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Can Crowdsourced Government Happen in the U.S.?
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Can Crowdsourced Government Happen in the U.S.?

Editor's Note: The following article comes to us from Dustin DeMoss, who recently published an ebook titled 'The Rise of Crowdsourced Politics.' DeMoss shows two examples of effective crowdsourced government initiatives in Europe and discusses America's OPEN Act, which was created with input from the public. 

Finland and Iceland have both taken steps to crowdsourcing democracy, and they’ve made it look easy.

Finland allows legislation to be created by the citizens by linking the accounts on the Open Ministry project to their bank accounts or cell phones. If 50,000 people participate and sign a piece of proposed legislation on the Open Ministry project, within six months it is sent to Parliament. Iceland has had similar success with Better Reykjavik, an open platform for the city’s denizens to create and share ideas on how to improve the nation's capital.

Recently, the Open Ministry project has introduced legislation to change Finland's copyright laws. The Internet activists in Finland state, “We want a fair and just copyright law in Finland.” Finland is known for extreme copyright laws and the Open Ministry project is allowing the people to adjust those laws. My question is, why can’t the United States of America create a similar project for its citizens?

In Finland, the Open Ministry is a non-profit that “is about crowdsourcing legislation, deliberative and participatory democracy and citizens initiatives.” In the U.S., Representative Darrell Issa (R-CA) and Senator Ron Wyden (D-OR) introduced as a response to the SOPA legislation the OPEN (Online Protection and ENforcement of Digital Trade) Act. Ideas for the act were crowdsourced online at, resulting in six ideas being incorporated into the Act. The OPEN Act, according Issa’s office, was “the first ever legislative markup truly open to the American public.”

According to Issa himself, “…the introduced version of the OPEN Act is proof that crowdsourcing can deliver better bills and a more accountable government.” That is something the crowdsourcing industry has known all along, but there has not been much pressure on the federal government to allow this type of citizen-driven democracy on a wider scale.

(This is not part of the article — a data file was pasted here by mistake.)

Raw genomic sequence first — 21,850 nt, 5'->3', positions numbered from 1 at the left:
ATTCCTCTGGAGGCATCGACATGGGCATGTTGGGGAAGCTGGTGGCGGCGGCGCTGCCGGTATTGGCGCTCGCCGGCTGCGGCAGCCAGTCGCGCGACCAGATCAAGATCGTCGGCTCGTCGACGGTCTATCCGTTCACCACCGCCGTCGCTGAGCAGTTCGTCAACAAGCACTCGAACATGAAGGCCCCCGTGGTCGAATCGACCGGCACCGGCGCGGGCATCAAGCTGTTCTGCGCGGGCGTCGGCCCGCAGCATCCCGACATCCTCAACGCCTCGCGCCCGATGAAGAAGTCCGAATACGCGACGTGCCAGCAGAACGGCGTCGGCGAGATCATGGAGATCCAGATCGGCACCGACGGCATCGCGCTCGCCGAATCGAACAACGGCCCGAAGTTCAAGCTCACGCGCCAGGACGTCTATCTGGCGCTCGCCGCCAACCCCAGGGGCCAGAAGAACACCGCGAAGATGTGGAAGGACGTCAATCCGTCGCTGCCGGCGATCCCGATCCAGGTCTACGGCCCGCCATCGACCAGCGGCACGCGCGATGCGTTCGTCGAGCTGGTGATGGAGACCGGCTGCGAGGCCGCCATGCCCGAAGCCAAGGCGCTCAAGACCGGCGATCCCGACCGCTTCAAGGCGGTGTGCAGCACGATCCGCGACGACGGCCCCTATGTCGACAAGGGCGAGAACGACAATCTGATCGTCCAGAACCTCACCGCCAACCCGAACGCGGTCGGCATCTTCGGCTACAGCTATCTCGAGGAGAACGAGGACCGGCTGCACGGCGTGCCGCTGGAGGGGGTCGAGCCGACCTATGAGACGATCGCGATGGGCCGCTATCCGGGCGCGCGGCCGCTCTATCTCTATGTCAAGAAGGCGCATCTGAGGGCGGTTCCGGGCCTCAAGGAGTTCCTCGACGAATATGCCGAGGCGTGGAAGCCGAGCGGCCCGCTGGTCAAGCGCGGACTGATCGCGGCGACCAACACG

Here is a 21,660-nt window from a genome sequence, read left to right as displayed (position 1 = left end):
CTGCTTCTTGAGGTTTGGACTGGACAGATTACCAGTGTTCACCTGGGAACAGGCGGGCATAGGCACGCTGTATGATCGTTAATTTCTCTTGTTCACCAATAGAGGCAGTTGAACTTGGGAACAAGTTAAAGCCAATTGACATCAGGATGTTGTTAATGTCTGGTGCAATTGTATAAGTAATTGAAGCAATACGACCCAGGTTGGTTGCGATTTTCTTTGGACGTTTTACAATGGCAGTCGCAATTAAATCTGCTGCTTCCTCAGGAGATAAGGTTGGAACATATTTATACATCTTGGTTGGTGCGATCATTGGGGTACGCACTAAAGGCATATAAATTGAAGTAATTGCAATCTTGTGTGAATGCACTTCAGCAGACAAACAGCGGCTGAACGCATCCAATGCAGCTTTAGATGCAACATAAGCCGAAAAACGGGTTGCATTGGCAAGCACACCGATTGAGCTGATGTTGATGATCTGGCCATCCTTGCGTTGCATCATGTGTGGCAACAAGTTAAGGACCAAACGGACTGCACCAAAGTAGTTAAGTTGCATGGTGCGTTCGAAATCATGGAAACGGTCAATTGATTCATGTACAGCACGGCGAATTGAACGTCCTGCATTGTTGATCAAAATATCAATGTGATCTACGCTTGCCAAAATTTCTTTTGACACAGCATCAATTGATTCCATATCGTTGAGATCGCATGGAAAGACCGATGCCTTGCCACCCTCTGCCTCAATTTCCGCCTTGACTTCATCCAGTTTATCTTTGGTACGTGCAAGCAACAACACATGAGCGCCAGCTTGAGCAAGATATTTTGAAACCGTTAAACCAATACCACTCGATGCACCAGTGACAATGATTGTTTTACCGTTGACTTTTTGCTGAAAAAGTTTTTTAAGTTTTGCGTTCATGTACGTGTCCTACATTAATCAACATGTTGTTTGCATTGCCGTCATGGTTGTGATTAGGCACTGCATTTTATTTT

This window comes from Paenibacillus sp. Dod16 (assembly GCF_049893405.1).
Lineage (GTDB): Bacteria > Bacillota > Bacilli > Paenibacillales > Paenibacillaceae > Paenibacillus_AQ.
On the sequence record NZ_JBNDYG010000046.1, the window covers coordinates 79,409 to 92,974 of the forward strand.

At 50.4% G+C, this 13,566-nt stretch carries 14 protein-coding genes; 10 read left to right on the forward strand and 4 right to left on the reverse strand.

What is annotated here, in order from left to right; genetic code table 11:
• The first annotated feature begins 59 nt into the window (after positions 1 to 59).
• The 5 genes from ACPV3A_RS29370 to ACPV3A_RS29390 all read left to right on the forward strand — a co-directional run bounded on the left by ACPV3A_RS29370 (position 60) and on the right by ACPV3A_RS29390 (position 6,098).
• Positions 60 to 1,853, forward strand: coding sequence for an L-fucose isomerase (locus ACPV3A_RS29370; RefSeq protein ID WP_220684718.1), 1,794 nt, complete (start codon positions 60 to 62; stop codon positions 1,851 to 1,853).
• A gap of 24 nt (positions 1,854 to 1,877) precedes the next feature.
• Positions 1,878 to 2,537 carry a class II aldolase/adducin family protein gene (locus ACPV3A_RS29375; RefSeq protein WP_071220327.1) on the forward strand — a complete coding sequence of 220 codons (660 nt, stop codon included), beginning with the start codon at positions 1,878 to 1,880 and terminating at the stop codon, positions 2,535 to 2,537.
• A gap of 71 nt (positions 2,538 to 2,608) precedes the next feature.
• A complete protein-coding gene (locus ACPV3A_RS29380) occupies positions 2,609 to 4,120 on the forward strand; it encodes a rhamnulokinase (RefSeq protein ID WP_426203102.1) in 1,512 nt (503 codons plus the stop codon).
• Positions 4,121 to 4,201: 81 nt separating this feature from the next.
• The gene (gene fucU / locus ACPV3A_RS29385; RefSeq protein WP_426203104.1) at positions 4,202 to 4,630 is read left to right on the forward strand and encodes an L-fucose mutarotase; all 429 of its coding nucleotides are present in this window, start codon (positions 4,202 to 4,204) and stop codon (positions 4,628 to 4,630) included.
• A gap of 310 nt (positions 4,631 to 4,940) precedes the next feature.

Wider implementation of citizen-driven legislative initiatives could:

  • Balance the power given to corporate driven legislative bills
  • Hold federally elected officials accountable to their constituents
  • Create a national dialogue and advancement of citizen-driven politics

Crowdsourcing is the future of democracy. Visionaries in Congress like Issa and Wyden can make it happen. The problem is that crowdsourcing in government is so new that it's not yet accepted on a wide scale, and many leaders may be scared of the impact it could have. But if America followed a similar protocol as Finland or Iceland, there could be a democratic institutional merit to this new tool.

Ronald Reagan said, “All great change in America begins at the dinner table.” He was right, and one can see that this change to a citizen-driven crowdsourcing of legislation will not happen unless there is an orchestrated effort on behalf of the crowdsourcing industry.

Let’s be realistic though – in order for a federally adopted program it must start out small. Let’s begin by asking municipalities in our government to start an open innovation crowdsourcing program for the city. Then, as it becomes engaging and proven positive for local government, implement it on a state level, and finally begin on a national level. What do you think are the best steps for this to happen?

Dustin DeMoss is a U.S. military veteran interested in how crowdsourcing can revolutionize democratic society. He has a bachelor's in international relations from American Military University and recently wrote the ebook The Rise of Crowdsourced Politics.

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  • Guest Joy Case Feb 20, 2013 01:45 am GMT

    I am passionately committed to the evolution of democracy through crowdsourcing. My mission is to help encourage a Global Think Tank through An Idea Nation to self organize using the tools of crowdsourcing and crowdfunding within 8 Global Priorities. As global citizens come together through communities of conversation on Google+, we deconstruct ideologies / practices that aren't serving us and re-build new improved systems and institutions that work. Our particular focus is on social innovation to equip entrepreneurs for social enterprise. If curious, please follow our activity on Facebook. Thank you.

  • Dustin DeMoss Dustin DeMoss Feb 20, 2013 06:13 am GMT

    Thank you for your passion Joy. It's an awesome idea. Visionaries such as yourself are changing the structure of democratic society. The iconoclast's of the old world will have much trouble in this new paradigm of government. Keep up the awesome work!

  • Guest Gerald May 04, 2014 05:17 pm GMT

    I love this article, it provides hope and solutions for a corrupt and off-focus government.
    I am using this to write a paper on how crowdsourcing will, and is revolutionizing government in a beneficial way.
    My only critic, which isn't really one at all, is that it is quite unclear who wrote this. Did Dustin DeMoss write this? Did someone summarize what he wrote? Is it an excerpt from his book? Please tell me so I can give credit where it is due.

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